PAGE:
What would Jesus salute? 7-4-18
A useful history of black Mormons: 7-6-18

What is Saudi Arabia's religious future? 7-5-18

When I visited Saudi Arabia in 2002, in the aftermath of the 9/11 terrorist attacks carried out mostly by Saudi nationals, it was clear that the kingdom was experiencing an identity crisis.

Saudi-arabia-flagWas it a benign monarchy able to exist in a world growing increasingly democratic or was it a hard-line religious nation defending a version of Islam, Wahhabism, that many people believed encouraged violent extremism?

In many ways, that very question remains on the table today, despite many changes in Saudi Arabia. For instance, I and other journalists interviewed the man who then was Crown Prince Abdullah. He later became king. Then he died. Then his brother, Crown Prince Salman, became king. And now Salman's son, Mohammed bin Salman (known as MBS), is crown prince.

And MBS appears to be a reformer. His father has given him great liberty to move the country in a more modernist direction.

But how will MBS work out a relationship with the Wahhabi religious establishment in Saudi Arabia?

The New York Times just published this answer to that question by Nabil Mouline, a senior researcher at the National Centre for Scientific Research in Paris, and author of The Clerics of Islam: Religious Authority and Political Power in Saudi Arabia.

Mouline's answer is intriguing:

"Wahhabism is likely to remain a pillar of the kingdom in the medium term. The religious establishment controls colossal material and symbolic means — schools, universities, mosques, ministries, international organizations and media groups — to defend its position. Any confrontation between the children of Saud and the heirs of Ibn Abd al-Wahhab will be destructive for both.

"The historical pact between the monarchy and the religious establishment has never been seriously challenged. It has been reinterpreted and redesigned during times of transition or crisis to better reflect changing power relations and enable partners to deal with challenges efficiently.

"To truly break the pact between the Saudi monarchy and the Wahhabi religious establishment, it is necessary to have an alternative social project, the unfailing support of the elites and the population, a sound economic base and a very favorable context. Right now, Prince Mohammed does not possess those assets despite his personal inclination."

What I find especially interesting about the Wahhabi leadership in Saudi Arabia is that, as Mouline notes, it has been quite flexible on non-core issues and, thus, able to preserve the power it has had since the formal creation of the kingdom in 1932. Wahhabism is a rigid form of Islam, but its leaders are creative when it comes to preserving their privileges and positions.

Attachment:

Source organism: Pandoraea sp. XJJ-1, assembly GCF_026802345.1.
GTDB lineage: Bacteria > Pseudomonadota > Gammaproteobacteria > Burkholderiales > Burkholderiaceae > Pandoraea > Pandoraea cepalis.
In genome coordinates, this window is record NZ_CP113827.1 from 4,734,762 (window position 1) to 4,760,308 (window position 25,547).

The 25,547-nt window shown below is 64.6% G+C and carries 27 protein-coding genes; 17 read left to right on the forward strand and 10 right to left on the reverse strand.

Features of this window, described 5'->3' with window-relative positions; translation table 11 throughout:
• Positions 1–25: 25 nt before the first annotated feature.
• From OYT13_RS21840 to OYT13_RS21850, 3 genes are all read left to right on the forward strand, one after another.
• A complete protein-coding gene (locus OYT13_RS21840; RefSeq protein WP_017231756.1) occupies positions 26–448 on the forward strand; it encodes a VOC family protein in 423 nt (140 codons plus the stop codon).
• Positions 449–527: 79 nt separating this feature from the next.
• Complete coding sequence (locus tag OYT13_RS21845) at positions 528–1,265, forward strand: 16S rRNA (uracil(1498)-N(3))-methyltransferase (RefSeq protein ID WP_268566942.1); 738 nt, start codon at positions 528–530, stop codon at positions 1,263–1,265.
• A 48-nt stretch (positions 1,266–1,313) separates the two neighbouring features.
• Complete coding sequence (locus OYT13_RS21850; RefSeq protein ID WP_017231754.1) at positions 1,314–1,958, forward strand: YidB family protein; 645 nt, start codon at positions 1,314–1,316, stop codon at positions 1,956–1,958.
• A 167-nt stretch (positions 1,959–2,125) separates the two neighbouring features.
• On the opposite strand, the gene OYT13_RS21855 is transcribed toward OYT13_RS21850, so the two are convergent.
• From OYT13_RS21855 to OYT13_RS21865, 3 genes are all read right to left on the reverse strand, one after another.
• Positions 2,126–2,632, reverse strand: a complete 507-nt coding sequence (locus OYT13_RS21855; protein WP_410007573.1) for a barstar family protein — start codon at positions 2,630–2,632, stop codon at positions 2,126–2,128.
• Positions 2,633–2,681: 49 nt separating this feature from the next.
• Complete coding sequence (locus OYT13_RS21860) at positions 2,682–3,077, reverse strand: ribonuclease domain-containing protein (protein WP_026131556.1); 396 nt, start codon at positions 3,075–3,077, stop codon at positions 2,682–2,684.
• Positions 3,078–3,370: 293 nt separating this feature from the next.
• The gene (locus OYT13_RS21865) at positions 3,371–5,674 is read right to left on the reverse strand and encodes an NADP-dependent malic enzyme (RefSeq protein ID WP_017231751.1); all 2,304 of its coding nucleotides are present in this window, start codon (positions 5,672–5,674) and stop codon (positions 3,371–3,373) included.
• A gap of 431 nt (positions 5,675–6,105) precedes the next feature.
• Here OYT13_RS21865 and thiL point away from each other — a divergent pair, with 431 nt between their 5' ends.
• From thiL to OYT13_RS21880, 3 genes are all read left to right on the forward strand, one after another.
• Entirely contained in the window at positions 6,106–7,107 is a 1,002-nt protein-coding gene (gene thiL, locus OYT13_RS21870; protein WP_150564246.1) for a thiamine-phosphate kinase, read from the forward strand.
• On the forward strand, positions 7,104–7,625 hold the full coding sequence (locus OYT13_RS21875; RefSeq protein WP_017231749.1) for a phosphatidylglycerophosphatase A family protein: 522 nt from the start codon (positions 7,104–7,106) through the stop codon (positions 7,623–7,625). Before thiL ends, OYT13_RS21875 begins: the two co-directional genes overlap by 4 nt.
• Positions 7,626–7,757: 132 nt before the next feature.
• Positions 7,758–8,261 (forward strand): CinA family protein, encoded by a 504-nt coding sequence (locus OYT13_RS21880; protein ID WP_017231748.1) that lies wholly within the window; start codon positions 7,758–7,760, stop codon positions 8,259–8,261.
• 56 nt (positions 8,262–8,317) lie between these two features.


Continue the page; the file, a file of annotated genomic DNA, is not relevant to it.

So even though MBS may allow women to drive and provide for wider voting privileges, it seems unlikely that he can turn the kingdom into more of a secular monarchy, even if he'd prefer that. But whether Wahhabism can continue to have a global influence in shaping Islam is more of an open question. As Muslims negotiate life in Western nations, particularly, the appeal of that harsh brand of the faith seems to grow dimmer.

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As the search for a new U.S. Supreme Court justice continues, religion increasingly will come up as a topic not just about how that justice might rule on certain cases but also the religious commitment that prospective justice has made. We need to be really careful here not to tread on religious freedom of those being considered for nomination. An example is U.S. Circuit Court of Appeals Judge Amy Coney Barrett and her connection to a Catholic-related group called "People of Praise." Already we are seeing the derogatory term "cult" being applied to the group. Religion scholars almost never use that term nowadays. Rather, they prefer the term "new religious movement." The term cult used to mean simply any religious group. But it's become a pejorative term for groups that use mind-control techniques to keep people lined up with their bizarre theology. So any time you see that term used these days, be wary of it. And remember that there's no religious test to hold public office in the U.S. The question is whether the person being nominated can carefully judge the merits of the cases before her or him and whether he or she is committed to constitutional principles as they have evolved over the nation's history -- history that includes wonderful moments and times when the Supreme Court simply got it wrong. Boys and girls, can you say "Dred Scott"?


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